Monday, December 8, 2014

Attendance Is Mandatory

Last December my brother and I attended the National Football Foundation’s 56th annual awards dinner at the Waldorf Astoria on Park Avenue in Manhattan. My brother wanted to see his favorite athlete, former University of Florida quarterback Danny Wuerffel, get inducted into the College Football Hall of Fame.

On the train ride home from the Big Apple that evening, I flipped through the 180-page dinner program, and I thought about a trio that, at first glance, had nothing in common: Michael Irvin, Taylor Swift and Steve Kerr.

At Philadelphia’s Veterans Stadium in October 1999, two Philadelphia Eagles defenders hit Irvin, a Dallas Cowboys wide receiver, after he made a first-quarter catch. Irvin lay motionless on the artificial turf. When it was apparent he wouldn’t get up, thousands of fans cheered loudly. Paramedics fitted Irvin with a neck brace, and fans booed as he rolled on a stretcher to an ambulance. Irvin suffered swelling in the spinal cord on the play, which turned out to be the final one of his Hall of Fame career.

Nearly a decade later, in September 2009, Swift was making an acceptance speech for Best Female Video at the MTV Video Music Awards when Kanye West hopped on stage, grabbed the microphone and told the 19-year-old — and the world — that BeyoncĂ© had “one of the best videos of all time,” insinuating that she should have won the VMA. He then handed the mic to a stunned Swift and exited the stage, his protest complete.

During warm-ups at a college basketball game in Tempe, Arizona, in February 1988, a small group of Arizona State fans chanted “P-L-O! P-L-O!” and “Where’s your dad?” at Kerr, a guard for Arizona. Kerr’s father, the president of the American University of Beirut, was assassinated outside his office by two Islamic Jihad gunmen in 1984.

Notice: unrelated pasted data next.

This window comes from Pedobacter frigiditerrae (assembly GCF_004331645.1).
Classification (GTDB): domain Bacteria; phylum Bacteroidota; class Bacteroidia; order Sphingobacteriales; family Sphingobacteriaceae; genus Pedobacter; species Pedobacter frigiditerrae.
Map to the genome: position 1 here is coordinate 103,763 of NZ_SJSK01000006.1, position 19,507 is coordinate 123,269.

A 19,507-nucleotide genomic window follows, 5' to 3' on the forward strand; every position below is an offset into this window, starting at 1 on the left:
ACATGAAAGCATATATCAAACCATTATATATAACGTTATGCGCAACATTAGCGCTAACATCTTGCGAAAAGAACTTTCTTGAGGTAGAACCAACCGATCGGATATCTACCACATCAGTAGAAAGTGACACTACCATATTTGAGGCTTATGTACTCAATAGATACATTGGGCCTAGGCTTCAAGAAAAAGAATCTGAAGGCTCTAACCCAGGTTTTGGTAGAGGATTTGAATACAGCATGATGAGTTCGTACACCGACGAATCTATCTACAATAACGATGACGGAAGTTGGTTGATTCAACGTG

Cheering when an injured opponent lies motionless? Interrupting a young woman’s acceptance speech? Taunting a young man about an act of terrorism that took his father’s life? Classless, classless, classless!

Omitting a letter from a simple, one-syllable word? Class-less.

Check out the second word of the fifth fact in the image above. That’s one Hall of an error. It could use some refinement, in the editing sense, to create some refinement, in the elegance interpretation. We can right that failure — and cultivate style — by showing some character. This character: l.

The return of that truant letter would add a touch of class to the Hall of Fame program.

L cut class, but my brother and I were present, nattily attired.
Clothes make the man. Letters make the word. Dress appropriately. Spell appropriately.

By the way, what is it with football and the 12th letter of the alphabet? Six months after that awards dinner, the NFL announced that the official logo for the 50th Super Bowl, to be held in 2016, would be Super Bowl 50, breaking from the tradition of using Roman numerals. So much for Super Bowl L. This is disappointing news for anyone other than fans of the Buffalo Bills or Minnesota Vikings, who have witnessed too many Super Bowl L’s already. Zing!

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